Je mesure l’importance de la charge que vous avez bien voulue me confier. Je l’accueille, avec fierté, au nom du Sénégal et m’engage à la porter avec tout le sacerdoce qu’impose l’action de servir toute l’Afrique et son Peuple. Je ne ménagerai aucun effort dans cette mission que j’exercerai avec responsabilité et détermination.

Partageant, avec vous, la même passion de servir et d’être utile à l’Afrique, je me sens réconforté de pouvoir compter sur votre engagement, votre dynamisme et votre expérience pour réussir à relever les défis de l’eau en Afrique.

Je m’engage donc, avec vous, à veiller à la bonne mise en œuvre et l’exécution correcte du programme de travail 2014- 2016 de AMCOW, défini à l’issue de l’atelier de Banjul.

Ce programme prend en charge les différents aspects de la gestion intégrée des ressources en eau, des changements climatiques, de l’eau comme facteur de croissance pour le développement, du financement de notre secteur, de l’éducation et du renforcement des capacités des acteurs du secteur.

Dans ce cadre, ma première tâche sera de m’assurer que les OMD en matière d’eau potable soient atteints par tous les pays d’Afrique. Les efforts nécessaires seront déployés, pour atteindre cet objectif en 2015.

En second lieu, je travaillerai avec vous, les partenaires au développement et surtout l’association soeur AFRICASAN en vue de l’amélioration sensible du taux de réalisation des OMD pour l’assainissement.

En ce qui concerne le programme pour l’après 2015, l’accent sera mis sur la maitrise de l’eau pour le développement de l’agriculture irriguée. A cet effet, nous travaillerons à un rapprochement avec le Conseil des Ministres africains en charge de l’Agriculture pour un plaidoyer et des actions communes pour l’atteinte de cet objectif.

Le deuxième facteur qui me semble essentiel est l’accès à l’énergie hydroélectrique. Il ne fait aucun doute qu’aujourd’hui, les ressources énergétiques ont un effet multiplicateur sur l’atteinte des objectifs relatifs à la réduction de la pauvreté, à l’éducation, à la santé et à l’environnement.

Les ressources énergétiques facilitent aussi bien l’augmentation de la production agricole que l’approvisionnement en eau et l’éclosion des activités génératrices de revenus pour les populations les plus pauvres.

Dans ce cadre nous ne ménagerons aucun effort pour que le potentiel hydroélectrique de l’Afrique qui est exploité à hauteur de 7%, soit mieux valorisé. Je suis sûr que le soutien de nos collègues en charge de l’énergie ne nous fera pas défaut.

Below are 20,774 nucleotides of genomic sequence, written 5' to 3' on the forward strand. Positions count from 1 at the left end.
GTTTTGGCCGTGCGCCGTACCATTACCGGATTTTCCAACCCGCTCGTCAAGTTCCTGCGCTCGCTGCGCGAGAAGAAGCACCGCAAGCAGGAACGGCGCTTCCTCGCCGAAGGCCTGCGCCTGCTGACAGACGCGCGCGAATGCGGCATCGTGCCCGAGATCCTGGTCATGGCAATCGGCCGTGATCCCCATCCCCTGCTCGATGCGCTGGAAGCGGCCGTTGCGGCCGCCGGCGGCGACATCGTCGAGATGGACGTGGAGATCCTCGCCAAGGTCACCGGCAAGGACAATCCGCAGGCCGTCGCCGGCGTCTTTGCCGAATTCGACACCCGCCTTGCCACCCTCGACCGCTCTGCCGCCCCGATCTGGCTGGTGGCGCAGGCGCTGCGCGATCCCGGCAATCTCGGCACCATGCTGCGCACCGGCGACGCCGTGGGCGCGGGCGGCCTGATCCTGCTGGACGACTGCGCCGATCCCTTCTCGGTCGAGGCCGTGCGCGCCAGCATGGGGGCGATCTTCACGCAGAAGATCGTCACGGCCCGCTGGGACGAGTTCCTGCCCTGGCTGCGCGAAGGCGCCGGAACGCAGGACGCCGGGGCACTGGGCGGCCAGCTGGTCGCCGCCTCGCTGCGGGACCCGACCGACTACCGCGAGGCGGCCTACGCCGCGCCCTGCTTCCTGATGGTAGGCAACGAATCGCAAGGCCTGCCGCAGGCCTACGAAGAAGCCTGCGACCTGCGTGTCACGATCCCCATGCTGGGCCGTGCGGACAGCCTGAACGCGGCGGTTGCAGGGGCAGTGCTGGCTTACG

La promotion de la coopération autour des bassins trans-frontaliers, que nous comptons approfondir et enrichir par notre expérience au sein de l’OMVS, sera un atout pour atteindre les objectifs déclinés en matière d’une gestion durable de l’eau mais aussi pour asseoir une paix propice au développement.

AMCOW n’est pas une panacée ni un remède miracle. Elle reflète la volonté politique collective des Etats membres ainsi que le souci de prendre en compte leur intérêt dans le renforcement de la coopération multilatérale de nos pays. Nous devons être ensemble, et gérer en commun ce qui nous est tous indispensable : l’Eau.

Dans un esprit de dialogue et de transparence, dans l’intérêt de tous les membres, j’exercerai mes charges de Président, pour qu’AMCOW, plus qu’une plateforme, continue d’être, un instrument efficace au service des décideurs et, un puissant levier pour améliorer, l’accès à l’eau potable et à l’assainissement ainsi que le développement des activités économiques autour et par l’eau.

Je ne saurais terminer sans rendre un hommage mérité au Secrétaire Exécutif Monsieur Mbaï Mass Taal et à son équipe pour leur travail inlassable et dévoué.

Je félicite également le Comité National d’Organisation pour la part active qu’il a pris dans la préparation et la réussite de cette 5éme Semaine Africaine de l’Eau et de la 9ème Assemblée générale de AMCOW.

Je remercie aussi les experts, les partenaires financiers et techniques, la société civile et tous ceux qui ont, de près ou de loin, contribué à la réussite de ces importants événements qui honorent le Sénégal et l’Afrique toute entière.

Permettez-moi de terminer mon propos en vous souhaitant, encore une fois, une excellente fin de séjour au Sénégal et en vous réaffirmant la disponibilité de mon pays à accueillir AFRICASAN ici à Dakar en octobre 2014.

Longue vie à AMCOW !

Je vous remercie de votre aimable attention.

Mise à jour le Jeudi, 06 Février 2020 10:47
Informations Générales PDF Imprimer Envoyer
Écrit par Content Manager   
Mardi, 08 Novembre 2011 00:00


Qui sommes nous

Le Conseil des Ministres Africains Chargés de l'Eau (AMCOW) a été crée en 2002 à Abuja au Nigeria, ayant principalement pour objectif de promouvoir la coopération, la sécurité, le développement social et économique et l'éradication de la pauvreté dans les États membres à travers la gestion efficace des ressources en eau du continent et la prestation de services d'approvisionnement en eau

Mise à jour le Lundi, 09 Janvier 2017 15:08